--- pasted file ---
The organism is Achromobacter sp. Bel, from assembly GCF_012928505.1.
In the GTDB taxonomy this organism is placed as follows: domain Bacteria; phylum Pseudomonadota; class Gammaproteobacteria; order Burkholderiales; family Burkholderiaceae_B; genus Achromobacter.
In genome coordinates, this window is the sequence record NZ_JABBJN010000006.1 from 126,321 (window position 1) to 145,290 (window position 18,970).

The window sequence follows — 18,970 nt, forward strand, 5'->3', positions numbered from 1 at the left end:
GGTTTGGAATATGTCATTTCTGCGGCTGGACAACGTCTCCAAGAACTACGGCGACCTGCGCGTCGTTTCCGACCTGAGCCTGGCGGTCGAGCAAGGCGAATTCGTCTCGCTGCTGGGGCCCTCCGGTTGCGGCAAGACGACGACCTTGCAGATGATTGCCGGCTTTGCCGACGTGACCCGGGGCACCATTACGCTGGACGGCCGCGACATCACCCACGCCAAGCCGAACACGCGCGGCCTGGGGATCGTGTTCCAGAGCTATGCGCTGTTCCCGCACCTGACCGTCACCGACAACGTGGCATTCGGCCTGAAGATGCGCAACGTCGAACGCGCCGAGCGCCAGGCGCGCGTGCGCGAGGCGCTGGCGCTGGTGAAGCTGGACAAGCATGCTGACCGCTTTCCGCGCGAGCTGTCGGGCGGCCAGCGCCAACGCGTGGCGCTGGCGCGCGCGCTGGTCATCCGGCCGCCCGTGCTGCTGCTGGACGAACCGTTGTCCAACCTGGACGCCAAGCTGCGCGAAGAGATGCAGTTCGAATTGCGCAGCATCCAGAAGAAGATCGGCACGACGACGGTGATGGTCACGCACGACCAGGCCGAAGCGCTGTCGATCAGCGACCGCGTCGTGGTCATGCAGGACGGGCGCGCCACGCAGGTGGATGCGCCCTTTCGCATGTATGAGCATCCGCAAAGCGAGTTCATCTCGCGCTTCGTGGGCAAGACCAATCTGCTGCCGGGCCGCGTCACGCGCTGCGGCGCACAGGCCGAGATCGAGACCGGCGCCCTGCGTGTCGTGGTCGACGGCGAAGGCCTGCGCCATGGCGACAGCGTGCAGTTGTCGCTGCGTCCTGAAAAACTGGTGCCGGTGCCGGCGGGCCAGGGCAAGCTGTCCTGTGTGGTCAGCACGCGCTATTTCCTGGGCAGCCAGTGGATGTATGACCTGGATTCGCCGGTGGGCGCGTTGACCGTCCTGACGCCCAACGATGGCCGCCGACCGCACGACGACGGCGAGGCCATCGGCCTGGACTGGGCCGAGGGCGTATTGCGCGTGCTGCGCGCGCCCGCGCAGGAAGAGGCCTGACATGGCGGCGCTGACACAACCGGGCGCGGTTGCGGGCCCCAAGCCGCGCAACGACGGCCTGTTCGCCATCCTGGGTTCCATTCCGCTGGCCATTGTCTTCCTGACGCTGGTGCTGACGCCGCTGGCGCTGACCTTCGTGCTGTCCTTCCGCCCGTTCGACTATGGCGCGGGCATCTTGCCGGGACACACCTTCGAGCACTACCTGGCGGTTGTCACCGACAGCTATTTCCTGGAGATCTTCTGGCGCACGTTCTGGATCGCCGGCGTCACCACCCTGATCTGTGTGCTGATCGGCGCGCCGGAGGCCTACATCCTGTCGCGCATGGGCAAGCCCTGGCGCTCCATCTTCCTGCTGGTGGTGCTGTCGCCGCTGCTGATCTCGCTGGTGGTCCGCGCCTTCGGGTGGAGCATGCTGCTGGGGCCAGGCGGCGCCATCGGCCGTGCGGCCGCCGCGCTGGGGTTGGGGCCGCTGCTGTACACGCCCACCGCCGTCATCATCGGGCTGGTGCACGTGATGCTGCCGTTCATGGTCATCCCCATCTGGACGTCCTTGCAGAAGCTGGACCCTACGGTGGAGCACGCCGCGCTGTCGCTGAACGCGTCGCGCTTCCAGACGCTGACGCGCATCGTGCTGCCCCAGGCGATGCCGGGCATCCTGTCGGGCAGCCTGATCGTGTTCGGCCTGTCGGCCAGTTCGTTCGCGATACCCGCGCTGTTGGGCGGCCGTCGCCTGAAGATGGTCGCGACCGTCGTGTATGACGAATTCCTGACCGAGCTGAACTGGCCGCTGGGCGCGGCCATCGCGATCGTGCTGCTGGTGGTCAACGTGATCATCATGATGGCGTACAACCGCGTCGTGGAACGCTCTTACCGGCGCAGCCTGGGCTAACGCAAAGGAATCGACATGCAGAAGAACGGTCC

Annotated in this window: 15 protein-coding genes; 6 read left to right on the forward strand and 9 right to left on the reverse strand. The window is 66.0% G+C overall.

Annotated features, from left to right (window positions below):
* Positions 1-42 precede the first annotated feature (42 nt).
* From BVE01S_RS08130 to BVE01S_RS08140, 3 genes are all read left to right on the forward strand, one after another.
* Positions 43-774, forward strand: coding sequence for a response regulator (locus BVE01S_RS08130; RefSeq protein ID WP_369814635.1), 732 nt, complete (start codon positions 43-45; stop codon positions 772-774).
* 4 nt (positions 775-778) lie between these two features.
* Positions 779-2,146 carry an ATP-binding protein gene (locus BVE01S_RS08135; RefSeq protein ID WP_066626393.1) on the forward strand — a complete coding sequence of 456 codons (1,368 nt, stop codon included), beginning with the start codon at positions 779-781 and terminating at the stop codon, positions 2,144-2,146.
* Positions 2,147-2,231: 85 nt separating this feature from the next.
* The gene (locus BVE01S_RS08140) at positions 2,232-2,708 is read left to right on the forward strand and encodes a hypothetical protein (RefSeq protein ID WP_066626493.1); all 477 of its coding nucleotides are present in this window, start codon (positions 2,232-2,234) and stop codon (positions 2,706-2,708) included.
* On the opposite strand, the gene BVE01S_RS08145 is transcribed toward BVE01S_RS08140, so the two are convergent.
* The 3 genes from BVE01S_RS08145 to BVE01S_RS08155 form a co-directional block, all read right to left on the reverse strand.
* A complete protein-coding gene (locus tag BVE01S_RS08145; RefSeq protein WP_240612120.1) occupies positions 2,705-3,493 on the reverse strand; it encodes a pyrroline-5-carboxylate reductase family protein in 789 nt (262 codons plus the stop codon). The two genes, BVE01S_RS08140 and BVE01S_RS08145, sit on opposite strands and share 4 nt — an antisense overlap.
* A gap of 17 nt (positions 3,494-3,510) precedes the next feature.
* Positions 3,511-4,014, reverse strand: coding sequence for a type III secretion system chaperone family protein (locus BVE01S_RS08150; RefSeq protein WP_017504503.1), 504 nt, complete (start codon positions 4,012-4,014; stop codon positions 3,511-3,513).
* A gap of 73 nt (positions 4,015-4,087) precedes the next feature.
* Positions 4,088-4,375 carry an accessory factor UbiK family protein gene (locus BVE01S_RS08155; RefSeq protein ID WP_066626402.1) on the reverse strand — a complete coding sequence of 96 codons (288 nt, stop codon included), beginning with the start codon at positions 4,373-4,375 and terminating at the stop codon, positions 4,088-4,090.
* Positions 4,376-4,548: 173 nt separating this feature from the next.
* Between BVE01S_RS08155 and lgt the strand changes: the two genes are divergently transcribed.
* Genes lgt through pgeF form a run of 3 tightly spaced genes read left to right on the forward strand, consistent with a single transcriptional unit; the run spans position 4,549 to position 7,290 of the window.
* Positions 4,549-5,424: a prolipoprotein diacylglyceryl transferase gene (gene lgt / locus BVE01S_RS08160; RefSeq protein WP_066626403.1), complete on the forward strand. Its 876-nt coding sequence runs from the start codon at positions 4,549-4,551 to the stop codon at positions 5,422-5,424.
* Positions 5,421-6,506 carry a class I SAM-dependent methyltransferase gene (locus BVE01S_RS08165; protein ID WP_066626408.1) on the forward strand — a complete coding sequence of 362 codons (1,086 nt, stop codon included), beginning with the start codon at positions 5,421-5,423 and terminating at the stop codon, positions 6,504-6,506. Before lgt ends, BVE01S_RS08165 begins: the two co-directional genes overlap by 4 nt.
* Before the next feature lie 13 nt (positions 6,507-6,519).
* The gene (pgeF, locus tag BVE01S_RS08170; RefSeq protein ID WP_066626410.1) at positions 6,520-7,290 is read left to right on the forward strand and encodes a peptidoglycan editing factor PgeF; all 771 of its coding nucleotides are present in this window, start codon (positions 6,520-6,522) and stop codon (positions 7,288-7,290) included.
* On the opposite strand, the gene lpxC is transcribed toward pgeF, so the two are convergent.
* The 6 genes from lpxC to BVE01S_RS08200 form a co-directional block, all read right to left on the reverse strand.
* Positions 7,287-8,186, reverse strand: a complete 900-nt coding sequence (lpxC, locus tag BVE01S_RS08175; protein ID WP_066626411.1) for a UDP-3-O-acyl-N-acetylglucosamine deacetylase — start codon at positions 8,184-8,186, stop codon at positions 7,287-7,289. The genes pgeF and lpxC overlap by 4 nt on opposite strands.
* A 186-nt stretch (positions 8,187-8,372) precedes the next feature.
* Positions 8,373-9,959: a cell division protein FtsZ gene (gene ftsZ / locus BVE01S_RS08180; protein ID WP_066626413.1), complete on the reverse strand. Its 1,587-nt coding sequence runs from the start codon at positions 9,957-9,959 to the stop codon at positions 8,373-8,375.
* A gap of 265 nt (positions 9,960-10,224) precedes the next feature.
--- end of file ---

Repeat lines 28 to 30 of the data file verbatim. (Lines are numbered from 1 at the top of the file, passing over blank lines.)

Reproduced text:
* The gene (pgeF, locus tag BVE01S_RS08170; RefSeq protein ID WP_066626410.1) at positions 6,520-7,290 is read left to right on the forward strand and encodes a peptidoglycan editing factor PgeF; all 771 of its coding nucleotides are present in this window, start codon (positions 6,520-6,522) and stop codon (positions 7,288-7,290) included.
* On the opposite strand, the gene lpxC is transcribed toward pgeF, so the two are convergent.
* The 6 genes from lpxC to BVE01S_RS08200 form a co-directional block, all read right to left on the reverse strand.